Mathematical proofs a transition to advanced mathematics pdf

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This article needs additional citations for verification. Please help improve this article by adding citations to reliable sources. Unsourced material may be challenged and removed. The noun triviality usually mathematical proofs a transition to advanced mathematics pdf to a simple technical aspect of some proof or definition.


The origin of the term in mathematical language comes from the medieval trivium curriculum. The antonym nontrivial is commonly used by engineers and mathematicians to indicate a statement or theorem that is not obvious or easy to prove.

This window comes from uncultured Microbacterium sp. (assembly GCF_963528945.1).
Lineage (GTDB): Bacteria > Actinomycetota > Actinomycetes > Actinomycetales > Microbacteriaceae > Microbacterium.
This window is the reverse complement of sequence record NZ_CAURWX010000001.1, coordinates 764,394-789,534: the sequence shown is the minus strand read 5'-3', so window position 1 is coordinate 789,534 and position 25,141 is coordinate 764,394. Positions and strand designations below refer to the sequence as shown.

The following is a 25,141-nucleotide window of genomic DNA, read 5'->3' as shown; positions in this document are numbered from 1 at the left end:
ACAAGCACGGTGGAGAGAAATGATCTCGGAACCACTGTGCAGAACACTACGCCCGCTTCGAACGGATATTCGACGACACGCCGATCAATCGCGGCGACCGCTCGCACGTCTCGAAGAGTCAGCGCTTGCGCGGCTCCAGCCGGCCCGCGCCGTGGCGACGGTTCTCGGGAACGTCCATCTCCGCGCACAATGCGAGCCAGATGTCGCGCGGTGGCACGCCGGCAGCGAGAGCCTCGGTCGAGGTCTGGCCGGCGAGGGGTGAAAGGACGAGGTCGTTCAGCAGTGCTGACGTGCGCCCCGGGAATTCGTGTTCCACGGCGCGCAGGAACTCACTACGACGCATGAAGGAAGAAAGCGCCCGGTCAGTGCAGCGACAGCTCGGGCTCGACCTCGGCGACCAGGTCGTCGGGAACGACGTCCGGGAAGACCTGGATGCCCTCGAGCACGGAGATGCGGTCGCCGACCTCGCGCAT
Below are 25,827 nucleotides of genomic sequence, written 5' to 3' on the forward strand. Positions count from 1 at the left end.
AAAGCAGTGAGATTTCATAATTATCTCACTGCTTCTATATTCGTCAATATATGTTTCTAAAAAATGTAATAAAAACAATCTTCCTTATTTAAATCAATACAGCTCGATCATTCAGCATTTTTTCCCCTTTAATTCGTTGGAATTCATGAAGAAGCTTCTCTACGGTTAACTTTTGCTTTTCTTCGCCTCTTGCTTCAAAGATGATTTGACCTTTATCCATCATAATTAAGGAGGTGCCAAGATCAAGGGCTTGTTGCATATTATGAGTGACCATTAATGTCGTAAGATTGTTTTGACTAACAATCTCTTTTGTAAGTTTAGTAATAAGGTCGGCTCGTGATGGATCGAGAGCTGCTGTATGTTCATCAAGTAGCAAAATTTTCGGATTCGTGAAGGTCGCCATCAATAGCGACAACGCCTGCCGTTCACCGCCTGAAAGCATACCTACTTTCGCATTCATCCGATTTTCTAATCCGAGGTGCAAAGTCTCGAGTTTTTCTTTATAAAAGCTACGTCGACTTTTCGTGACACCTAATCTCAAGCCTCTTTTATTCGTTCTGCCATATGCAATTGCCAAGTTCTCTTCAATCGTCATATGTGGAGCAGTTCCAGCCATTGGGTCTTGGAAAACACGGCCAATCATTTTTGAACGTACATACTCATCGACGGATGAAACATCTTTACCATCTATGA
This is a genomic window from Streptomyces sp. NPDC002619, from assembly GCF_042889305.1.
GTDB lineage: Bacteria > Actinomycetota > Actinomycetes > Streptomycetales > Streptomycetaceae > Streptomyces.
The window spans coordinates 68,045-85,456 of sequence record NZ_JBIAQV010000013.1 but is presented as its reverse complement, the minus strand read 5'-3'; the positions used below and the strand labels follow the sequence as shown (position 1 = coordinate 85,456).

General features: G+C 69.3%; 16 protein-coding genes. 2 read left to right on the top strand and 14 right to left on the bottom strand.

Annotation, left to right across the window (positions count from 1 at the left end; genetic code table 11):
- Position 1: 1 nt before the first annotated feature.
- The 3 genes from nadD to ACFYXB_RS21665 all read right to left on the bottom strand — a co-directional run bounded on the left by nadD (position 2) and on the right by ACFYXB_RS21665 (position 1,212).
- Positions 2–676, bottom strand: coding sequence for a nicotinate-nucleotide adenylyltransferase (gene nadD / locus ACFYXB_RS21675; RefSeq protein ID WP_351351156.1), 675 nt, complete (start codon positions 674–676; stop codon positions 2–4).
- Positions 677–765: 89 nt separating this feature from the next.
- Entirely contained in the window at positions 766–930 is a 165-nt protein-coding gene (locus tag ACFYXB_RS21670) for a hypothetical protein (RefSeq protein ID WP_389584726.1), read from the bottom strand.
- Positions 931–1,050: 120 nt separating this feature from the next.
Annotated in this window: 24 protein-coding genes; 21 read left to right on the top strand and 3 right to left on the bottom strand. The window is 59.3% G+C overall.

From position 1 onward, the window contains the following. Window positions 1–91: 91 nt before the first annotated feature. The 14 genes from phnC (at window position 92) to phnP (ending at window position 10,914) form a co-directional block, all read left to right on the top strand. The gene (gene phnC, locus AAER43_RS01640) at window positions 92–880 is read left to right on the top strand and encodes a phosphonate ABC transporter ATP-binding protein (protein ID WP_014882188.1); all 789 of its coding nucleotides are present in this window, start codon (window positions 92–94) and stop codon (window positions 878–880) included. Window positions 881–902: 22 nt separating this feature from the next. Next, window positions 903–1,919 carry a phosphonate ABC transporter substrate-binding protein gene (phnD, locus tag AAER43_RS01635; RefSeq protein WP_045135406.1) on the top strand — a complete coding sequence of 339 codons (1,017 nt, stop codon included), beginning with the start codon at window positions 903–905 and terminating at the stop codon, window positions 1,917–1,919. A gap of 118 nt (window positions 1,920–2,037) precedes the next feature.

Trivial can also be used to describe solutions to an equation that have a very simple structure, but for the sake of completeness cannot be omitted. These solutions are called the trivial solutions. This solution is considered obvious and is called the “trivial” solution. Clearly, there are some solutions to the equation.

Trivial may also refer to any easy case of a proof, which for the sake of completeness cannot be ignored. The base case is often trivial and is identified as such, although there are situations where the base case is difficult but the inductive step is trivial. Similarly, one might want to prove that some property is possessed by all the members of a certain set. A common joke in the mathematical community is to say that “trivial” is synonymous with “proved”—that is, any theorem can be considered “trivial” once it is known to be true.